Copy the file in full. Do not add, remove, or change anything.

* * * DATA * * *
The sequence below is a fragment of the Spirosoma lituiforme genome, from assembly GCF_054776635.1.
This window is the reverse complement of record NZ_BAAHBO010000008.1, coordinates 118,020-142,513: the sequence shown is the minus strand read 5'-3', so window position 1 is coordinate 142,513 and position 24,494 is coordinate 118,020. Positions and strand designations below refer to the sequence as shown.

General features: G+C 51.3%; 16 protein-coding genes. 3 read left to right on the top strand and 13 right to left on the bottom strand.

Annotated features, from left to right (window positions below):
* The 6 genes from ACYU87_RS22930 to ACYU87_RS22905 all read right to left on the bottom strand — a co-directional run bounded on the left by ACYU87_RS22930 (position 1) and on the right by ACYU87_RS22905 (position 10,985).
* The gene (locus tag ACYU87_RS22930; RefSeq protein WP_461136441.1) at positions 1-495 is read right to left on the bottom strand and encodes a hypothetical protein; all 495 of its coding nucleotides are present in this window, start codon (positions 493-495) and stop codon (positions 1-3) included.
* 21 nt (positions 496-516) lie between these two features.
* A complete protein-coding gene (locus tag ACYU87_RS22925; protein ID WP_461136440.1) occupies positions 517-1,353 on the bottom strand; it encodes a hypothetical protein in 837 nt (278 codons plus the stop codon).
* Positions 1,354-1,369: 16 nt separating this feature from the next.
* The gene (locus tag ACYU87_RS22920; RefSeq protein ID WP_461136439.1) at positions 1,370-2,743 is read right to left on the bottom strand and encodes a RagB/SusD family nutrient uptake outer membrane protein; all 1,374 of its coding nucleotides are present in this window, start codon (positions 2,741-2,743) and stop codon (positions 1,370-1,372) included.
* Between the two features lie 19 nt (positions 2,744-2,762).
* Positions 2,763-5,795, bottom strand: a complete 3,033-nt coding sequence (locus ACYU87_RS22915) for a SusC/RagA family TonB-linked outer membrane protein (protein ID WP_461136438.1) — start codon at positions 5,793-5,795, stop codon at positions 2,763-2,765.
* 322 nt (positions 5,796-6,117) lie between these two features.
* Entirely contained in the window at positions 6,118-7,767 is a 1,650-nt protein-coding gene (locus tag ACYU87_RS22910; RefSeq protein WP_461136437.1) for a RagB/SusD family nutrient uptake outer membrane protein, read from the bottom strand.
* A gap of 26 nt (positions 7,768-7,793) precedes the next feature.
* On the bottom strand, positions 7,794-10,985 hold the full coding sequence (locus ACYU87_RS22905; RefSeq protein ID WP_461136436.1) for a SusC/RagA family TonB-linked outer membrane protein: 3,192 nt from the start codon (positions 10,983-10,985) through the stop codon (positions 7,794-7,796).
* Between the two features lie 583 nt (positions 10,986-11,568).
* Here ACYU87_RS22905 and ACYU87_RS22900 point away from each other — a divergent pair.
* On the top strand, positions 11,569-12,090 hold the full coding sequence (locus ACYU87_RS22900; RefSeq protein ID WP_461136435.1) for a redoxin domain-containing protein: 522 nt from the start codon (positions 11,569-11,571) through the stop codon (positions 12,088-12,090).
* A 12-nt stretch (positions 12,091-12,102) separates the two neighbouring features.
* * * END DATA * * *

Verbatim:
The sequence below is a fragment of the Spirosoma lituiforme genome, from assembly GCF_054776635.1.
This window is the reverse complement of record NZ_BAAHBO010000008.1, coordinates 118,020-142,513: the sequence shown is the minus strand read 5'-3', so window position 1 is coordinate 142,513 and position 24,494 is coordinate 118,020. Positions and strand designations below refer to the sequence as shown.

General features: G+C 51.3%; 16 protein-coding genes. 3 read left to right on the top strand and 13 right to left on the bottom strand.

Annotated features, from left to right (window positions below):
* The 6 genes from ACYU87_RS22930 to ACYU87_RS22905 all read right to left on the bottom strand — a co-directional run bounded on the left by ACYU87_RS22930 (position 1) and on the right by ACYU87_RS22905 (position 10,985).
* The gene (locus tag ACYU87_RS22930; RefSeq protein WP_461136441.1) at positions 1-495 is read right to left on the bottom strand and encodes a hypothetical protein; all 495 of its coding nucleotides are present in this window, start codon (positions 493-495) and stop codon (positions 1-3) included.
* 21 nt (positions 496-516) lie between these two features.
* A complete protein-coding gene (locus tag ACYU87_RS22925; protein ID WP_461136440.1) occupies positions 517-1,353 on the bottom strand; it encodes a hypothetical protein in 837 nt (278 codons plus the stop codon).
* Positions 1,354-1,369: 16 nt separating this feature from the next.
* The gene (locus tag ACYU87_RS22920; RefSeq protein ID WP_461136439.1) at positions 1,370-2,743 is read right to left on the bottom strand and encodes a RagB/SusD family nutrient uptake outer membrane protein; all 1,374 of its coding nucleotides are present in this window, start codon (positions 2,741-2,743) and stop codon (positions 1,370-1,372) included.
* Between the two features lie 19 nt (positions 2,744-2,762).
* Positions 2,763-5,795, bottom strand: a complete 3,033-nt coding sequence (locus ACYU87_RS22915) for a SusC/RagA family TonB-linked outer membrane protein (protein ID WP_461136438.1) — start codon at positions 5,793-5,795, stop codon at positions 2,763-2,765.
* 322 nt (positions 5,796-6,117) lie between these two features.
* Entirely contained in the window at positions 6,118-7,767 is a 1,650-nt protein-coding gene (locus tag ACYU87_RS22910; RefSeq protein WP_461136437.1) for a RagB/SusD family nutrient uptake outer membrane protein, read from the bottom strand.
* A gap of 26 nt (positions 7,768-7,793) precedes the next feature.
* On the bottom strand, positions 7,794-10,985 hold the full coding sequence (locus ACYU87_RS22905; RefSeq protein ID WP_461136436.1) for a SusC/RagA family TonB-linked outer membrane protein: 3,192 nt from the start codon (positions 10,983-10,985) through the stop codon (positions 7,794-7,796).
* Between the two features lie 583 nt (positions 10,986-11,568).
* Here ACYU87_RS22905 and ACYU87_RS22900 point away from each other — a divergent pair.
* On the top strand, positions 11,569-12,090 hold the full coding sequence (locus ACYU87_RS22900; RefSeq protein ID WP_461136435.1) for a redoxin domain-containing protein: 522 nt from the start codon (positions 11,569-11,571) through the stop codon (positions 12,088-12,090).
* A 12-nt stretch (positions 12,091-12,102) separates the two neighbouring features.